One of my many favorite moments in the Part I of the Paschal Triduum—that part of the single Liturgy that begins today and ends at the Easter Vigil—is the removal of the Blessed Sacrament from its regular resting place, the Tabernacle, stripping bare the tabernacle as well as the altar, and leaving the Tabernacle empty and open. The Most Holy Place within a Catholic church, where the eyes of any catholic, by sheer catholic instinct, fall or look for the very moment one enters a church or a chapel, around which the only language allowed is silence (sighs of love and angst, in silence) and the only camera permitted is the eyes of one’s body and soul, is left bare, empty, and open. The sight is akin to a primal scene, of a shocking absence of a presence you had taken for granted nearly every day. This lasts for three long days, when God is absent in the familiar places.
Where is He?
The only answer is the one given by the angel in the sepulcher of Christ on the Easter morning: “He is not here. He has gone ahead of you to Galilee. Meet him there.”
It is an iconoclastic moment, when the Eucharist comes a full circle, on the day of its institution and that of the priesthood, to disclose its full meaning in the Galilean places; in other words, when the liturgy of the Table shakes us awake to the liturgy of the Towel.
Life is easier to navigate when we know where to “localize” God. In the Tabernacle. At the altar. In the Mass. Even when we know at the back of our minds that God is everywhere, localizing Him in space and time helps us know where He is and more importantly, where He is not. To limit Him to those places is to free us up, to be our best self in those places and be whatever else wherever else. How convenient, and wrong!
In this COVID-19 times, we have been especially living this moment of the Holy Thursday with a deeper meaning, the Holy Thursday wherein the Eucharist was instituted, priesthood was commissioned. Most of us celebrate today this poignant moment away from churches and chapels, in our own creatively imagined ways—perhaps more profoundly and meaningfully than ever before. The Empty Tabernacle part of the ritual consoles us: After all, He is to be found not in a little circumscribed, gold-plated, beautified, closed-in tabernacle; but in the Galilees of the world in the marketplaces, dark dungeons of the world, and who-knows-where else. It keeps us on the edge, to see Divinity in the most unexpected places. Especially in these sorrowful days of the pandemic, He must be amidst the sick and the dying, the poor and the hungry, as one among them suffering the pandemic as well as one among those attending to them. Also, in our homes, hanging around us.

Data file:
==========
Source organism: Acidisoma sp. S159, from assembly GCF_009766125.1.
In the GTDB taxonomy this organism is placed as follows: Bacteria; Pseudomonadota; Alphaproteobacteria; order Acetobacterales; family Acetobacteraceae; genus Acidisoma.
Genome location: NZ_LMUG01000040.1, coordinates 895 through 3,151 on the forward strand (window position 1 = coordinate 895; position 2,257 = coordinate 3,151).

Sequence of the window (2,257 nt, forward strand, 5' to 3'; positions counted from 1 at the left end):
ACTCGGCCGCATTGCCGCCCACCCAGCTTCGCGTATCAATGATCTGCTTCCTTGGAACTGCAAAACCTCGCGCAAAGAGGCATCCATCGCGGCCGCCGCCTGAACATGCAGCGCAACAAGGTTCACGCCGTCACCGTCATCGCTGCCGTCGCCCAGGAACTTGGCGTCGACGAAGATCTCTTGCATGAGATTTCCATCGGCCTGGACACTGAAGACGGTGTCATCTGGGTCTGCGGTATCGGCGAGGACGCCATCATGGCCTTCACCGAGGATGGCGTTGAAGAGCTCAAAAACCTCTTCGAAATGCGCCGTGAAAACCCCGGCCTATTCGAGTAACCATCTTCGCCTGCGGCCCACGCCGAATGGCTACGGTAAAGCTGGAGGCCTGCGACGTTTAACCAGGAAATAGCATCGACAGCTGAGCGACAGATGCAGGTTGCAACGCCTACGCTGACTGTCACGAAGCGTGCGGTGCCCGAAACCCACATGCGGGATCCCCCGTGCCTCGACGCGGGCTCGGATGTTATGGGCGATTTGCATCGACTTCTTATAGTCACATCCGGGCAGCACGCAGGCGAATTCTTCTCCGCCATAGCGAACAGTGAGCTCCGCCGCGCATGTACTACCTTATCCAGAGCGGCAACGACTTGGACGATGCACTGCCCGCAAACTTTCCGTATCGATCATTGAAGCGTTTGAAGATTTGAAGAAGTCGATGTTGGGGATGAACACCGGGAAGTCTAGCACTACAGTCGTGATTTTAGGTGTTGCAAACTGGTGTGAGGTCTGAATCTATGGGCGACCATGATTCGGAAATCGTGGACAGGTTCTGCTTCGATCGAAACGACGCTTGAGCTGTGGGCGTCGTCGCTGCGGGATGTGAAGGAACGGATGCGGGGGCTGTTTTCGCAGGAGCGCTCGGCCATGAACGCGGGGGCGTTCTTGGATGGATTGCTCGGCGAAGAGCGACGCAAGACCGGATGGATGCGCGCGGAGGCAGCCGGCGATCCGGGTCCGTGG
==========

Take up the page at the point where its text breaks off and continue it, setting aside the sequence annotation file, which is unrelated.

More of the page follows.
We normally keep vigil with Him in the Garden of Gethsemane in the late-night Holy Hours. But today we can do so, more effectively than before, as we work and serve among the sick (those directly working among them), or in spiritual union with them (those who are home-bound due to lockdown). Wherever we are, by exercising our baptismal priesthood in the breaking of the bread and washing the feet of those around us.
Wish you all a Very Blessed Feast of the Eucharist and Priesthood!